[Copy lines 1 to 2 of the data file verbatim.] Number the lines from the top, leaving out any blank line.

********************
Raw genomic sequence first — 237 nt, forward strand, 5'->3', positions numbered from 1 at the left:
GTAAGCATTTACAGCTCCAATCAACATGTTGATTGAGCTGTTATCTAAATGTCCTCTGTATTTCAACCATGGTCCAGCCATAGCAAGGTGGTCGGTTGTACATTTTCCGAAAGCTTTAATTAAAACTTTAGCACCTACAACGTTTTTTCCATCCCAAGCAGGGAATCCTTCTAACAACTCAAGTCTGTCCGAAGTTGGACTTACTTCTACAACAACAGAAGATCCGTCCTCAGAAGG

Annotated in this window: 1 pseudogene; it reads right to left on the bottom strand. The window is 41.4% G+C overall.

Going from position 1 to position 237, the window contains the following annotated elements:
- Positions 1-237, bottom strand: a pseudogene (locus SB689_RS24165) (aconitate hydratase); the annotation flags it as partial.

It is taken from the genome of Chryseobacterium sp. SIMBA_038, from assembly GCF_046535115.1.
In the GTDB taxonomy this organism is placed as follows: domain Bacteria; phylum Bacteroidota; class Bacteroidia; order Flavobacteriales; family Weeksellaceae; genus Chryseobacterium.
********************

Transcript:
Raw genomic sequence first — 237 nt, forward strand, 5'->3', positions numbered from 1 at the left:
GTAAGCATTTACAGCTCCAATCAACATGTTGATTGAGCTGTTATCTAAATGTCCTCTGTATTTCAACCATGGTCCAGCCATAGCAAGGTGGTCGGTTGTACATTTTCCGAAAGCTTTAATTAAAACTTTAGCACCTACAACGTTTTTTCCATCCCAAGCAGGGAATCCTTCTAACAACTCAAGTCTGTCCGAAGTTGGACTTACTTCTACAACAACAGAAGATCCGTCCTCAGAAGG